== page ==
$5.7M stolen in Roll crypto heist after hot wallet hacked

Zack Whittaker
·2-min read

A security breach at cryptocurrency platform Roll allowed a hacker to obtain the private key to its hot wallet and steal its contents — worth about $5.7 million.

In a statement, the company said it was investigating the breach, which happened early Sunday.

"As of this writing, it seems like a compromise of the private keys [sic] of our hot wallet and not a bug in the Roll smart contracts or any token contracts," the statement said. Roll said the attacker had already sold the tokens for Ethereum.

"There is no further user action suggested at this stage. We are temporarily disabling withdraw from the Roll wallet of all social money until we have migrated our hot wallet," the statement added.

It's not clear how the attacker broke in and obtained the private key — akin to the password for Roll's hot wallet. Hot wallets are designed to be connected to the internet to send and receive cryptocurrency, but typically only store a fraction of a cryptocurrency owner's total reserves, given the inherent security risk of an internet-connected wallet. A cold wallet, or storage device that isn't connected to the internet, is typically used for holding the bulk of an owner's cryptocurrency for longer-term periods.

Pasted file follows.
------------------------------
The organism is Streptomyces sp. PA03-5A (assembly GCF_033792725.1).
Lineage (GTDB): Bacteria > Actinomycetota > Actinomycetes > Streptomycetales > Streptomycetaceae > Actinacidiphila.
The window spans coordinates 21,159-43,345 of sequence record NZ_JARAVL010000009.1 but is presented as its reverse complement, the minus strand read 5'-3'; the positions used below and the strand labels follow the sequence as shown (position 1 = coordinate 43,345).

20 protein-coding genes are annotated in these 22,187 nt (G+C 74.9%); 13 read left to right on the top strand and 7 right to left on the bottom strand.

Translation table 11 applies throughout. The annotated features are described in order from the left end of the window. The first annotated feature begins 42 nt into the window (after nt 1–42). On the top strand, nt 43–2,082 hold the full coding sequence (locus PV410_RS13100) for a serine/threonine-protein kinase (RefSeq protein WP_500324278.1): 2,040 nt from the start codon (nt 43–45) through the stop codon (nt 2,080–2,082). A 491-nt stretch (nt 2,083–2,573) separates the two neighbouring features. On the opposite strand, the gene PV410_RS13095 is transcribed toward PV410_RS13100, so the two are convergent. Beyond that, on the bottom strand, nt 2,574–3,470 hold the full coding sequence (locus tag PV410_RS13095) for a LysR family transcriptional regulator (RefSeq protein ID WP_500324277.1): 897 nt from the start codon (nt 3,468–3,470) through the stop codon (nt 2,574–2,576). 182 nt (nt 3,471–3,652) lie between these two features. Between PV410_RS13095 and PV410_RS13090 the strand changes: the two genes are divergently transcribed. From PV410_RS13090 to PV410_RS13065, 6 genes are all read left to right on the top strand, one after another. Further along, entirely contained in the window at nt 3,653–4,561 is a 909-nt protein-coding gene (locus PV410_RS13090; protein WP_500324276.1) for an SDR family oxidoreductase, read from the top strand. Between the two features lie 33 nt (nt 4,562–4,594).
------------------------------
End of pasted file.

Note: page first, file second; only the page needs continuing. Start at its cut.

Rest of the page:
Roll allows creators to mint and distribute their own Ethereum-based cryptocurrency, known as social tokens, under which the creators can decide how the currency is spent. There are hundreds of different kinds of social currency on the platform, including $WHALE, $RARE and $PICA tokens — which plummeted in value in the aftermath of the breach.

The creator of the $WHALE token said in a tweet more than 2% of its tokens were stolen in the Roll breach, but that the hack was "minimally detrimental" to the project.

Others weren't so lucky. One person said they had "lost everything," while others criticized for not going far enough Roll's new $500,000 fund to help affected creators.

Roll said it will hire a third-party to audit its security infrastructure to prevent another breach. "We will also run a forensic analysis to figure out how the key was compromised," the statement said.

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